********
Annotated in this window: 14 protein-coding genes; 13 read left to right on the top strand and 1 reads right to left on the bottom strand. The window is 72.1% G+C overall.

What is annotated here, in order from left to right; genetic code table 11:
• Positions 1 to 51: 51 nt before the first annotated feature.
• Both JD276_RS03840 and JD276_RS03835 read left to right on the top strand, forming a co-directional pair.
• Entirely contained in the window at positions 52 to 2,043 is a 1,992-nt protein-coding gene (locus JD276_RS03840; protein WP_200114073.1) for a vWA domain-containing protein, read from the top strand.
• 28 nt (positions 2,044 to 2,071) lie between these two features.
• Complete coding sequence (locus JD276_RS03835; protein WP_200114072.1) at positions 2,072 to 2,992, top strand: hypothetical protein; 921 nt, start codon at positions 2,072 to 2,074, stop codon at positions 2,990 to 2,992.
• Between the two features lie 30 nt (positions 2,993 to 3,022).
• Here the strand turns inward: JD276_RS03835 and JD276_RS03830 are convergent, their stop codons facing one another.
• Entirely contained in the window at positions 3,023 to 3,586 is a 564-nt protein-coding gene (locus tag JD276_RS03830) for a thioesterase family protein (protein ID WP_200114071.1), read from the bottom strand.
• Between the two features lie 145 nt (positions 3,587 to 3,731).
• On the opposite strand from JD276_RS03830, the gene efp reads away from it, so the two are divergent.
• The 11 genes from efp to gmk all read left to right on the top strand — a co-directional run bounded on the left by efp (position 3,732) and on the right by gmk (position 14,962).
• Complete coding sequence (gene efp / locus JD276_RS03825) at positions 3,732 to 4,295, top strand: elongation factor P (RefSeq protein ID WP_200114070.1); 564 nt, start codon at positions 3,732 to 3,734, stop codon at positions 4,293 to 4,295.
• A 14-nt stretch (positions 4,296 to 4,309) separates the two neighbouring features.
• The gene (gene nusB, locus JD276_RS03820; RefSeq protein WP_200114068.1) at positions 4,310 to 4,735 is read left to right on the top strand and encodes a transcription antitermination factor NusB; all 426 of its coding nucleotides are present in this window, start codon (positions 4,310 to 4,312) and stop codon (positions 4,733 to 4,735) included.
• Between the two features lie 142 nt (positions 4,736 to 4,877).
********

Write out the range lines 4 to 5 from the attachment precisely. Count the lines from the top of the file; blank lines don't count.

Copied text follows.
• Both JD276_RS03840 and JD276_RS03835 read left to right on the top strand, forming a co-directional pair.
• Entirely contained in the window at positions 52 to 2,043 is a 1,992-nt protein-coding gene (locus JD276_RS03840; protein WP_200114073.1) for a vWA domain-containing protein, read from the top strand.